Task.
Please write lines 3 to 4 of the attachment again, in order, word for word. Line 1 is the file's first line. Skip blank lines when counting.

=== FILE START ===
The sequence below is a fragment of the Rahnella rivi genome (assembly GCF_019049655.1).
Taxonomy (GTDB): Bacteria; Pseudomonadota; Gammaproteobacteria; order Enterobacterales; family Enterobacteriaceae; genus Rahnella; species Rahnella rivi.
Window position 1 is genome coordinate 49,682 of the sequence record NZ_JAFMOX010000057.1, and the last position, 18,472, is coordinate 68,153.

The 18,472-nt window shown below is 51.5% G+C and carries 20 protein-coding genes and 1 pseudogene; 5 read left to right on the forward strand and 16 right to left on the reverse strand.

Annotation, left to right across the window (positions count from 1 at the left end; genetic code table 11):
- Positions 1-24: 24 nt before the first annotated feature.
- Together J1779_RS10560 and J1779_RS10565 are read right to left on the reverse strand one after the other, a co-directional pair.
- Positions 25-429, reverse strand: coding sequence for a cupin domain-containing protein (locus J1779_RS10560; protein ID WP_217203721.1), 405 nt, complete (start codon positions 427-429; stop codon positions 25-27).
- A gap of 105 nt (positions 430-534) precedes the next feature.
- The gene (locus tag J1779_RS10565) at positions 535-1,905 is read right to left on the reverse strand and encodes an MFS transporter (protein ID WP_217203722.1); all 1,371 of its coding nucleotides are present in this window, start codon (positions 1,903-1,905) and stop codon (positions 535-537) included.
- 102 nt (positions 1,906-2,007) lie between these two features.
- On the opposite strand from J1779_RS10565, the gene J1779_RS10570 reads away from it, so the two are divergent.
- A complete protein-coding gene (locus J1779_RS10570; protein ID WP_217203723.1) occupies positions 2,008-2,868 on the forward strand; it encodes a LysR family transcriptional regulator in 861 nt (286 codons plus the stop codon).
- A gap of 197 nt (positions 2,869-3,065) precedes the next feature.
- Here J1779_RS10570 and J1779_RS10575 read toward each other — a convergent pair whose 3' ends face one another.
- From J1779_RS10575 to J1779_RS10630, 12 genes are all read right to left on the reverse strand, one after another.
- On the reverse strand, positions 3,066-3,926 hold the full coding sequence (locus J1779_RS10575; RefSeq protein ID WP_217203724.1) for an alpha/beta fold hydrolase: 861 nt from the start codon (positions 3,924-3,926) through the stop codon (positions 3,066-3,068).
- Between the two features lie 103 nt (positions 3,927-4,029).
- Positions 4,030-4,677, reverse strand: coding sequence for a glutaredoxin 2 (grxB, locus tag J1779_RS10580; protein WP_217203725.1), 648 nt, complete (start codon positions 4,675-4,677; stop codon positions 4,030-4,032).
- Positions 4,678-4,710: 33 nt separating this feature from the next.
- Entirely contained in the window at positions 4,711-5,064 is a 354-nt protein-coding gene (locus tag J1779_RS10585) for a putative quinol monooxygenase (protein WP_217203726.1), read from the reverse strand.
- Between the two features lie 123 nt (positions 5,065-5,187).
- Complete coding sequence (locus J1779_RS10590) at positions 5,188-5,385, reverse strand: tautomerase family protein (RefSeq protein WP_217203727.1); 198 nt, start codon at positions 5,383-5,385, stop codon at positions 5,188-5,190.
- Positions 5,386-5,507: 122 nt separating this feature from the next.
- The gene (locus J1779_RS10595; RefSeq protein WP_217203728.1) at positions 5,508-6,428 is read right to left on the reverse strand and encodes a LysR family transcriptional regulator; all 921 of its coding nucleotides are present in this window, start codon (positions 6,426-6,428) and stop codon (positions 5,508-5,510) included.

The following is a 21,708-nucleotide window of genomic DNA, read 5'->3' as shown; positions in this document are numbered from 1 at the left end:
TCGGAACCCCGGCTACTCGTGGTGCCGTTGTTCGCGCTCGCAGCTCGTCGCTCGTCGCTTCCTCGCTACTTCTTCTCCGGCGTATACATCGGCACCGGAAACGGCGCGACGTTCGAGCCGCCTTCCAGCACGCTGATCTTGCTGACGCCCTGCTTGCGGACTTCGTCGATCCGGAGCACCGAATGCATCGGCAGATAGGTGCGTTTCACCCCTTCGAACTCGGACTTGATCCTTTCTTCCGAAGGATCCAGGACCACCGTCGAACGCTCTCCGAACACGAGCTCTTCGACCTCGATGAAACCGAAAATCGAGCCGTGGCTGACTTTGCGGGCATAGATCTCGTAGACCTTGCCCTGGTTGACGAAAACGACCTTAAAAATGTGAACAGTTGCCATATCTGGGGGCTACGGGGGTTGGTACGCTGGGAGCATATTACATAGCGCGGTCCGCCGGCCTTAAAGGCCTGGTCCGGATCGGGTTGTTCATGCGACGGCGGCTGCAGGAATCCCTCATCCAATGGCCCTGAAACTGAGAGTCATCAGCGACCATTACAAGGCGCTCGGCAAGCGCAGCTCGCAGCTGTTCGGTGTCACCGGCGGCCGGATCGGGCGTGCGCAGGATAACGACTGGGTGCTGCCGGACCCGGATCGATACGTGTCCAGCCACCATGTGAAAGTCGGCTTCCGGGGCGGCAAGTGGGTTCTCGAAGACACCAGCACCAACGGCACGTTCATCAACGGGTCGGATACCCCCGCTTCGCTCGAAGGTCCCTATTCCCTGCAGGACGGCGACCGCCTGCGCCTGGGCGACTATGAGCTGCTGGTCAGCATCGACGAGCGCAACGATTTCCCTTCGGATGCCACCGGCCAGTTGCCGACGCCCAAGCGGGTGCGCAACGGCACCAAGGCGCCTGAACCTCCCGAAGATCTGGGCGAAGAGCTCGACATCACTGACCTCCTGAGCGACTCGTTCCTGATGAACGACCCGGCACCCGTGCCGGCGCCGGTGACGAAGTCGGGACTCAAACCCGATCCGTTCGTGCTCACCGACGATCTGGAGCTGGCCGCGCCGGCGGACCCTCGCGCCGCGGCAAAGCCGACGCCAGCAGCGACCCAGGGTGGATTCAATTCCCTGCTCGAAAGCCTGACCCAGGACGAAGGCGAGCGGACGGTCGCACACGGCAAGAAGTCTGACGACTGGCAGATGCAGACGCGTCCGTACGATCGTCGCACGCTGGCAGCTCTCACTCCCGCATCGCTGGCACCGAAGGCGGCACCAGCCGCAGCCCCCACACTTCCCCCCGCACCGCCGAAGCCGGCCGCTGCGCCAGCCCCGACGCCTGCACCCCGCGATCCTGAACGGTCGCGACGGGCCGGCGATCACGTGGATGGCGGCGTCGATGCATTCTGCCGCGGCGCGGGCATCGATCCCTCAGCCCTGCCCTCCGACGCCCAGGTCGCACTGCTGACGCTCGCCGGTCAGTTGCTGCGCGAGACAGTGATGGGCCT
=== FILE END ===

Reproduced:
Window position 1 is genome coordinate 49,682 of the sequence record NZ_JAFMOX010000057.1, and the last position, 18,472, is coordinate 68,153.

The 18,472-nt window shown below is 51.5% G+C and carries 20 protein-coding genes and 1 pseudogene; 5 read left to right on the forward strand and 16 right to left on the reverse strand.